Vanderbilt Rising

University recruits Houston Baker and Hortense Spillers -- stars in black literary studies -- as part of major faculty hiring drive.
May 22, 2006

Vanderbilt University has been on a faculty hiring spree and is about to officially announce a series of moves that have been rumored in recent weeks in literary and black studies circles as extremely significant.

Houston A. Baker and Hortense Spillers -- each considered a leading figure in black literary studies nationally -- will be giving up endowed chairs at Duke and Cornell Universities, respectively, to take endowed slots at Vanderbilt. Also joining Vanderbilt's English department will be Charlotte Pierce-Baker, who will be based in women's studies and who is Baker's wife and currently teaches at Duke; Ifeoma Nwankwo, who is leaving an associate professorship at the University of Michigan and is an expert on African American and Caribbean literature; and Alice Randall, who will be a writer in residence and is best known for The Wind Done Gone, her parody novel of Gone With the Wind.

The hiring in black and literary studies comes in a year in which Vanderbilt has already announced numerous other senior faculty hires -- including a duo giving up tenure at Harvard Law School to create a law and economics Ph.D. program at Vanderbilt, a historian moving from Princeton University, and more.

The round of hires that will be announced in the next week build on recruitment over the last few years in both black studies and the English department that is seen as a repositioning of the university. Several young scholars have been hired in what was a very quiet black studies program and another search is under way there. In English, once seen as a traditional department best known for Southern literature, hires in recent years have included Joan Dayan, a specialist in Caribbean social and literary history who was recruited from the University of Pennsylvania; Vera Kutzinski, another scholar of the Caribbean and also of Latin America and the intersection of cultures across the Americas, who was recruited from Yale University; and Dana D. Nelson, whose work focuses on colonial literature and race and gender theory, a recruit from the University of Kentucky.

Many of the scholars will be involved in Vanderbilt's interdisciplinary programs, several of which focus on the Americas broadly defined. And multiculturalism and interdisciplinarity have been key qualities that the university has been seeking out.

"I think people see the opportunity at Vanderbilt to come in and not only make a difference in English but within a larger context," Gordon Gee, chancellor of Vanderbilt, said in an interview Friday.

Gee went personally to Durham to recruit the Bakers, was involved in several discussions with Spillers, and is currently involved in recruiting other professors. "I think it's very important for me to be personally involved," he said. "I think a major role for the university president in today's world is in faculty recruitment."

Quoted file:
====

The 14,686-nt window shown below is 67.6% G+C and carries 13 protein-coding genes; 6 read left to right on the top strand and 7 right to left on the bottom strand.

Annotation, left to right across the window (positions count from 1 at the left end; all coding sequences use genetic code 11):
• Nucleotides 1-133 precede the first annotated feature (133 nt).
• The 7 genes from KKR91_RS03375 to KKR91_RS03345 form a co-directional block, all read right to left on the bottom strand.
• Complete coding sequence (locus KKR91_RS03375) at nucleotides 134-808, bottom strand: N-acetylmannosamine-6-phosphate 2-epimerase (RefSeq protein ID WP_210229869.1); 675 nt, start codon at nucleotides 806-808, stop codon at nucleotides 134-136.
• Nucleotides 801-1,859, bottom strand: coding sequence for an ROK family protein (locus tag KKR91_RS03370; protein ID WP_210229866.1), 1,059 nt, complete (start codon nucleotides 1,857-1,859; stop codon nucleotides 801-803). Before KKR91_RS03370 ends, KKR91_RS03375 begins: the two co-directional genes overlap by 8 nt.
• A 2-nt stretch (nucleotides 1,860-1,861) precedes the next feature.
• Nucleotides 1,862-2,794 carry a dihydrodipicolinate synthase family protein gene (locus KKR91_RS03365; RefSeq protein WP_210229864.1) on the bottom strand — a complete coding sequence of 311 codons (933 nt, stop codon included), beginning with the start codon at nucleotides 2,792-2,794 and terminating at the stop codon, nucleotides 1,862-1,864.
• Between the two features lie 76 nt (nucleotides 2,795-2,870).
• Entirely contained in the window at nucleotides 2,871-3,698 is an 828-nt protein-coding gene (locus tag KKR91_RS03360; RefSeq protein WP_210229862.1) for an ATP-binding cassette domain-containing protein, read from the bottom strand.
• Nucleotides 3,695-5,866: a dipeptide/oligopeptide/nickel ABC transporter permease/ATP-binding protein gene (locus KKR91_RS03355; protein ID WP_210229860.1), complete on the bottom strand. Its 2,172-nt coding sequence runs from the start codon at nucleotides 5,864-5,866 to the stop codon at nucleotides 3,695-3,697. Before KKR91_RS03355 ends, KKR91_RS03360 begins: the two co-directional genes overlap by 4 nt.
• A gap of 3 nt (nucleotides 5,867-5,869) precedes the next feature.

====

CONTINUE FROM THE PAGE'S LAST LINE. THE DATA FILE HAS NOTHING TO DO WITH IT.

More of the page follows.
Several faculty members involved in recruiting there said that Gee has both presented an intellectual vision for intedisciplinary work and backed that up with the money needed to go after stars who would be giving up endowed chairs. They also said that there was a clear sense that Duke University's huge rise in stature during the last 20 years had a major push at the beginning from its English department and from that department's reputation for being out front on some key scholarly trends -- and that Vanderbilt was commited to a similar course. "At Vanderbilt, we're not just talking the talk, but making these incredibly great hires," said Tracy D. Sharpley-Whiting, director of the African American and Diaspora Studies Program.

Sharpley-Whiting's research topics range from Paris in the Jazz Age to women in hip hop and she said that the university is showing unusual willingness to embrace a range of multicultural work and minority scholars.

The latest round of recruits did not respond to messages seeking comment on their moves. Baker has been sharply critical of Duke's administration for its handling of the recent lacrosse scandal and Duke administrators have been unusually public in their anger over his criticism. Vanderbilt officials took pains to stress that the discussions with the Bakers were well advanced prior to the lacrosse scandal.

Jay Clayton, the English chair, called the new hires "extraordinary" and said that they represented a "next step" for the university's sense of the study of literature. While Vanderbilt would never abandon its commitment to the study of Southern literature or of British literature -- traditional strengths -- Clayton said that the scholars in the department and those joining "don't want to pretend that the old boundaries make sense." Southern literature can't be studied as if it is something separate from black literature, black literature can't be studied without looking at the Caribbean links, the Caribbean can't be studied in isolation from Latin American, and so forth.

"There's just a marvelous vision for interdisciplinarity here," he said. (Clayton's current work looks at the intersection between literary studies and biotechnology.)

Gee stressed that Vanderbilt's hiring is by no means over. Asked which departments have him involved in recruiting now, he named history, economics, psychology, biomedical engineering, physics and chemistry.


Be the first to know.
Get our free daily newsletter.


Back to Top